CannaCrime: Latest Maryland pot-possession arrest data show uptick, stark regional differences

By Van Smith

Baltimore, March 28, 2019

The intended effects of decriminalizing the possession of small amounts of cannabis – the civilian benefit of fewer damning arrest records, especially for African-Americans who have suffered arrests disproportionately, and the police bonus of freeing up resources to pursue graver crimes – have been evident in Maryland since the measure became law in 2014. But the latest year for which data are available, 2017, shows a continuing creep upward in the prevalence of cannabis-possession arrests statewide, with stark regional differences, and an uptick in the percentage of African-American drug arrests.

Free State Cannablawg crunched the Maryland State Police numbers released this month, along with annual crime and population data going back to 2010, to find that per-capita pot-possession arrests, while still lower than before decriminalization, have gone up each year between 2015 and 2017. So have the percentages of all drug arrests that are for cannabis possession, a measure of drug-policing prioritization that essentially has returned to pre-decriminalization levels. Drug arrests of African-Americans, after dropping from 60 percent of all drug arrests in 2014 to 53 percent in 2016, in 2017 reversed course to 54 percent.

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In some areas of the state, meanwhile, decriminalization has resulted in either a higher prevalence of pot-possession arrests, a greater level of police resources devoted to such arrests, or both. The Eastern Shore and Southern Maryland, in particular, show a marked rise in per-capita pot-possession arrests in the aftermath of decriminalization. Only the Baltimore region has demonstrated a continued drop in per-capita pot-possession arrests since decriminalization, with Western Maryland exhibiting an apparent plateau at a lower level.

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Both the Baltimore region and Western Maryland also have shown a continued dampening of drug policing devoted to cannabis possession – as has the Lower Eastern Shore, where the slight drop is relative to a very high level of pot-policing. In the suburban Washington region, meanwhile, decriminalization barely made a dent in the drive toward higher percentages of drug arrests that were for pot-possession.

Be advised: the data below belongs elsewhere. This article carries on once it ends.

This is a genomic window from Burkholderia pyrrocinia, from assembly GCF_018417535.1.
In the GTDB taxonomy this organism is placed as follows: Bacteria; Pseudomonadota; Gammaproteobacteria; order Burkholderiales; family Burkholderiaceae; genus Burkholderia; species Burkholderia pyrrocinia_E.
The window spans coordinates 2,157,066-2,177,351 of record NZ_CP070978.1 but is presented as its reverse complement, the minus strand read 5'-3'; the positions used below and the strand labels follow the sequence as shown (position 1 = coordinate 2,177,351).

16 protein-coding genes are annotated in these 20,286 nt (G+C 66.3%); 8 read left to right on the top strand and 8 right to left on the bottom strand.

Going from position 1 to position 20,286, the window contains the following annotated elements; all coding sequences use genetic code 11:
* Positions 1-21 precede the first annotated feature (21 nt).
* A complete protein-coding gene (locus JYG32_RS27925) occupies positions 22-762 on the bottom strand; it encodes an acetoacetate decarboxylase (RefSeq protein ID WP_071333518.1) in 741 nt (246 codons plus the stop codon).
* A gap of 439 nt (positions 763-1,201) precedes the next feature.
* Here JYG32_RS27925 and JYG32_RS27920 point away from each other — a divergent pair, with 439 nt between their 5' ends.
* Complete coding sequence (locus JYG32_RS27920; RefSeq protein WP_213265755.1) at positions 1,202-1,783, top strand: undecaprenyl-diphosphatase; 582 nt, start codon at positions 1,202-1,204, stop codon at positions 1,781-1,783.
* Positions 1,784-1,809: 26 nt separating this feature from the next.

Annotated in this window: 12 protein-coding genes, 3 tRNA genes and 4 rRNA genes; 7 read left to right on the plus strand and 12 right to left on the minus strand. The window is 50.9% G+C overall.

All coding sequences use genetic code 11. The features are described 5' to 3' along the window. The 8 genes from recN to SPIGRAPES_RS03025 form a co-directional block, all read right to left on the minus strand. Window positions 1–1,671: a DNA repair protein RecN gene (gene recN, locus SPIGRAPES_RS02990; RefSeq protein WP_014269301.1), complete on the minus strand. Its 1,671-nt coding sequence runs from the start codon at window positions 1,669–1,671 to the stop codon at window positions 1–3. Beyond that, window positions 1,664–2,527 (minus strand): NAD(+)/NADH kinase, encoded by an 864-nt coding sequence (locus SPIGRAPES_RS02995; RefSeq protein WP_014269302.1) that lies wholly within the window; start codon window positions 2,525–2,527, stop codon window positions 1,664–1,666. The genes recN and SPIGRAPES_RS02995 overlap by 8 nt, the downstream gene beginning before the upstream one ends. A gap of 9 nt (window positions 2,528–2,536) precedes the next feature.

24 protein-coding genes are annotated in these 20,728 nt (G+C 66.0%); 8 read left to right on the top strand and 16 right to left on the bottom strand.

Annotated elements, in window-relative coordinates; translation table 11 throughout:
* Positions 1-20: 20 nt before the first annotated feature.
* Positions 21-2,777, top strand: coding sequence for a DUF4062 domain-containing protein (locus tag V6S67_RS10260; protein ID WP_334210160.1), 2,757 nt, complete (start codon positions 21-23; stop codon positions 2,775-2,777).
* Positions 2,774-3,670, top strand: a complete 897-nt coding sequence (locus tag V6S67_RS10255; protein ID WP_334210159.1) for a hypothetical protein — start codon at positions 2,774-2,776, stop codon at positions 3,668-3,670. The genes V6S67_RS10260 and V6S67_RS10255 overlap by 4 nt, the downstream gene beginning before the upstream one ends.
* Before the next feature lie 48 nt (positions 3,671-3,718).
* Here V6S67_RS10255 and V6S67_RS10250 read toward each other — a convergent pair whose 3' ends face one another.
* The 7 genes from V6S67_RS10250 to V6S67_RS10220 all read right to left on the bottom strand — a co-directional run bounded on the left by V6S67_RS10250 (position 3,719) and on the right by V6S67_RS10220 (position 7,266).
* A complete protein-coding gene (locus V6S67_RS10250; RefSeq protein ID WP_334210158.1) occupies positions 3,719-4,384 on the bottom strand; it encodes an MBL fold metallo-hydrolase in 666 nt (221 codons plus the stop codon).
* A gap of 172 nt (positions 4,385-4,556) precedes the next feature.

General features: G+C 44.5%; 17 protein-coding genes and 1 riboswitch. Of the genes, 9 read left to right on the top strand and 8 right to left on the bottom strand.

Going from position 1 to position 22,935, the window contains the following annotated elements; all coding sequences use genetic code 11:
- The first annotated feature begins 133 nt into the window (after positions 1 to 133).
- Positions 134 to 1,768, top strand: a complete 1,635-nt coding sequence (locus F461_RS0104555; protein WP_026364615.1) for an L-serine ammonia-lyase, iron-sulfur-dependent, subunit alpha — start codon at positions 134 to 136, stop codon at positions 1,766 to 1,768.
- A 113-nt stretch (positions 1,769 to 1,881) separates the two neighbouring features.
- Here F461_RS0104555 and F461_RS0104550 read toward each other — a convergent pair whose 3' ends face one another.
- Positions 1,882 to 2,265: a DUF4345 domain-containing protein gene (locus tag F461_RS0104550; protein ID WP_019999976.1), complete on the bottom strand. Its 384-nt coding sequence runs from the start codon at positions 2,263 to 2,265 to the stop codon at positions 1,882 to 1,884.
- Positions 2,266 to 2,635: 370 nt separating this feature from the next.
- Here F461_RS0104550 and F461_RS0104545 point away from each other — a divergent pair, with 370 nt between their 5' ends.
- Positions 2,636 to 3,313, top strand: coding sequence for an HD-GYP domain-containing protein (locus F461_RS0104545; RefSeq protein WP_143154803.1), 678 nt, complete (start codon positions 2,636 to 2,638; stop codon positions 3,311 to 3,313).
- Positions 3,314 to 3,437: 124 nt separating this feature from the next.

The trends apparent in the pot-arrest data are a function of discretion exercised by police. Clearly, police forces in some regions of Maryland have taken the decriminalization memo to heart, while others have opted ratchet up their dedication to arresting people for possessing cannabis. The result is a state where, despite decriminalization, police increasingly are returning to their previously normal habit of arresting people who are found with some weed.

FreeStateCannablawg doesn’t have data to show reasons why this is happening, but would like to know whether, in a time when increasing numbers of Marylanders have access to legally prescribed medical cannabis, police are encountering more people who are more often carrying apparently illegal amounts over 10 grams, and thus are arresting them.

In the absence of such data, FreeStateCannablawg would accept anecdotes and suggested explanations. Should anyone be aware of medical-cannabis patients being arrested for illegal pot-possession, feel free to send relevant information to – and, please, if you have any, offer ideas for possible other reasons for the data trends in the comments section.


CannaCrime: Latest Baltimore crime data show dramatic decline in cannabis-possession arrests as decriminalization takes hold

By Van Smith

Baltimore, March 22, 2109

While racial disparities continue to muddy the waters of pot-prohibition discussions, one thing jumps out when crunching newly available Maryland State Police crime data: Baltimore City’s law-enforcement discretion in the age of decriminalization had led to a free fall in the number of people getting jacked up for possessing cannabis. As the city’s numbers have dropped, so too have the region’s: from nearly 500 pot-possession arrests per 100,000 residents in 2010, to below 150 per 100,000 residents in 2017.

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It took me some time to create this population-corrected analysis, but it’s borne fruit. Also interesting to note are trends in specific counties. In Harford, for instance, per-capita pot-possession arrests jumped significantly in 2016 and 2017 compared to the six years prior – decriminalization since 2014 seems to have had the opposite practical affect there than the policymakers intended – and in Anne Arundel the downward shift is decidedly muted. Baltimore County, meanwhile, clearly has taken the decrim memo to heart by bringing its per capita possession-arrest numbers in 2017 down to Baltimore City’s sub-basement levels.

CannaCrime: Big drop in Baltimore City pot-possession arrests, but not in the suburbs

By Van Smith

Baltimore, Feb. 8, 2019